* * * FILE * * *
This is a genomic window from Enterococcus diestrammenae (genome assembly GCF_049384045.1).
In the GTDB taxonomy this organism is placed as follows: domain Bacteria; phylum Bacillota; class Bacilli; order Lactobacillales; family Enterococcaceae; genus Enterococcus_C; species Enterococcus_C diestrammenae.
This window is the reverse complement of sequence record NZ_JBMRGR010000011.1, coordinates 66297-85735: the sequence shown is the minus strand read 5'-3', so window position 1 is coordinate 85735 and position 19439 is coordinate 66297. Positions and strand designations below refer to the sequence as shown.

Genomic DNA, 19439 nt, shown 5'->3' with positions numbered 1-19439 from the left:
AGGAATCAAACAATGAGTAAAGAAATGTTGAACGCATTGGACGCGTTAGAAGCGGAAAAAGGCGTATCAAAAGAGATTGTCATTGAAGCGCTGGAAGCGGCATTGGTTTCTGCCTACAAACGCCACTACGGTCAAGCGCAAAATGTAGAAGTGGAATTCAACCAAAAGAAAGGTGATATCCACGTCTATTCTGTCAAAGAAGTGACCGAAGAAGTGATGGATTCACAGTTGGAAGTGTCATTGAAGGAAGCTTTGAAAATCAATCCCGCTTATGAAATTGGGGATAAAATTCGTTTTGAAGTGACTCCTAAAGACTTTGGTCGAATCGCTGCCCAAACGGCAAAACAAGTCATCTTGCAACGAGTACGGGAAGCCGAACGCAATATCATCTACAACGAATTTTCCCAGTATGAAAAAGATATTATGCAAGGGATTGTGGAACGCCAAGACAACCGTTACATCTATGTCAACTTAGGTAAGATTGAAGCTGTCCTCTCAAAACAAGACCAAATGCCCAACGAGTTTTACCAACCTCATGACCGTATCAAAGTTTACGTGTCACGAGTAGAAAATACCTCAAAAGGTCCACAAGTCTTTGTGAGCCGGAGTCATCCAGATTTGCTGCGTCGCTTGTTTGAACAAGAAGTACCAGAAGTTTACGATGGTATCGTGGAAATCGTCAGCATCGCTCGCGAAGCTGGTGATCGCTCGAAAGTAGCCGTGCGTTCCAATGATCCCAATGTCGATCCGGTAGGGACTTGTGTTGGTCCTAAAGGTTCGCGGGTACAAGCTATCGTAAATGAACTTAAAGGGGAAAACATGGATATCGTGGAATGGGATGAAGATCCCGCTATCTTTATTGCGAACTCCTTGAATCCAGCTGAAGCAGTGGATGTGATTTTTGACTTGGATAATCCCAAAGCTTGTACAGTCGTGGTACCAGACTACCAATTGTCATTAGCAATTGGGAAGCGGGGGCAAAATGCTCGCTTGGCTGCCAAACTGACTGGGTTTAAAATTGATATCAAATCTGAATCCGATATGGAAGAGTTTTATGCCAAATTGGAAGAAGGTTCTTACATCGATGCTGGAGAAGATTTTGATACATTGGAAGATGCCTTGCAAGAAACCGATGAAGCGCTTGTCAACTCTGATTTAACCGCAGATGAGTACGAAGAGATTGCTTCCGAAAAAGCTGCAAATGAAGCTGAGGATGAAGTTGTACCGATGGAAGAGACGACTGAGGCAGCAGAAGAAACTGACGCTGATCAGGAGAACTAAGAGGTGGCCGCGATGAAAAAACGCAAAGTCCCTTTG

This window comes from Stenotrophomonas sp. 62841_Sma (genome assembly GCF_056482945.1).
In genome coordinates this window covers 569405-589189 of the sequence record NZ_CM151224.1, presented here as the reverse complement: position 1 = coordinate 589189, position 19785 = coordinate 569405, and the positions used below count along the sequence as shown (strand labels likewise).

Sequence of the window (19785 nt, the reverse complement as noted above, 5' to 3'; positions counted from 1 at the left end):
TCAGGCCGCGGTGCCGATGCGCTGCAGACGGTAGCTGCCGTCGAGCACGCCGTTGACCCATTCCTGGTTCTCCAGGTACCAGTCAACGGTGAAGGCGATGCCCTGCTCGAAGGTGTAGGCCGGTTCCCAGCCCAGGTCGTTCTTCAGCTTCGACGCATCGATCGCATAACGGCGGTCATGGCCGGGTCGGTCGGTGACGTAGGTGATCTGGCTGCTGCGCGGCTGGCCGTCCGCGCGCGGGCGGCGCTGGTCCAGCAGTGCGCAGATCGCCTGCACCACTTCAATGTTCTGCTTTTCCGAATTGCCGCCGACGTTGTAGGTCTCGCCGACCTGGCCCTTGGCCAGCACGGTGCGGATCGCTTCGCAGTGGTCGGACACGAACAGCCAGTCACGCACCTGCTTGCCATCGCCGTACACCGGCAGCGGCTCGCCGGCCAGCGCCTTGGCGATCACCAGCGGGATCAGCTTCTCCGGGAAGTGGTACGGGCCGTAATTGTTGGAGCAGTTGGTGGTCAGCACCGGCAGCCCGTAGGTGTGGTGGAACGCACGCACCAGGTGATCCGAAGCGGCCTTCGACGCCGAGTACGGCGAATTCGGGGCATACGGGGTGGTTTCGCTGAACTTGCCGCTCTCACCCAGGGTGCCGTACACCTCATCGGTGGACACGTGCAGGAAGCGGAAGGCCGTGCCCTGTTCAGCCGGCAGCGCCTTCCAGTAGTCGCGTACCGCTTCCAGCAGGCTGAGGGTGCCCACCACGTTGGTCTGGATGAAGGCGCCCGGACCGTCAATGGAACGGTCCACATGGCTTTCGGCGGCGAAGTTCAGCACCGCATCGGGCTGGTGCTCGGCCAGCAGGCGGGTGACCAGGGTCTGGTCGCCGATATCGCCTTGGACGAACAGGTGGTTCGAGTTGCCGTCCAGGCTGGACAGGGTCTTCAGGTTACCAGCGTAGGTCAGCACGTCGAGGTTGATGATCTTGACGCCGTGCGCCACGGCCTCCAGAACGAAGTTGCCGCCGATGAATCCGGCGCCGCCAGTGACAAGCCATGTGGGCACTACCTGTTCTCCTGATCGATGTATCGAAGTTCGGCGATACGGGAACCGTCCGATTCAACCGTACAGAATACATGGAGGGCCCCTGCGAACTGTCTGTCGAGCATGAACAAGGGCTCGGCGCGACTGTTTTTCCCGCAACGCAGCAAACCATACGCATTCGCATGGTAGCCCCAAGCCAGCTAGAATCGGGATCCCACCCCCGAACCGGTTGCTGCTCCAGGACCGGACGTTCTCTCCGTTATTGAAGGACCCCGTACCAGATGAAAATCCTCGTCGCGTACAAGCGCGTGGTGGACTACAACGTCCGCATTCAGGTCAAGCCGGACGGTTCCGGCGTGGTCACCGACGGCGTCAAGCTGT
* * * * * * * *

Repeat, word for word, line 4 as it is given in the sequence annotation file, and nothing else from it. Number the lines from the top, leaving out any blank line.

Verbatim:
Genomic DNA, 19439 nt, shown 5'->3' with positions numbered 1-19439 from the left: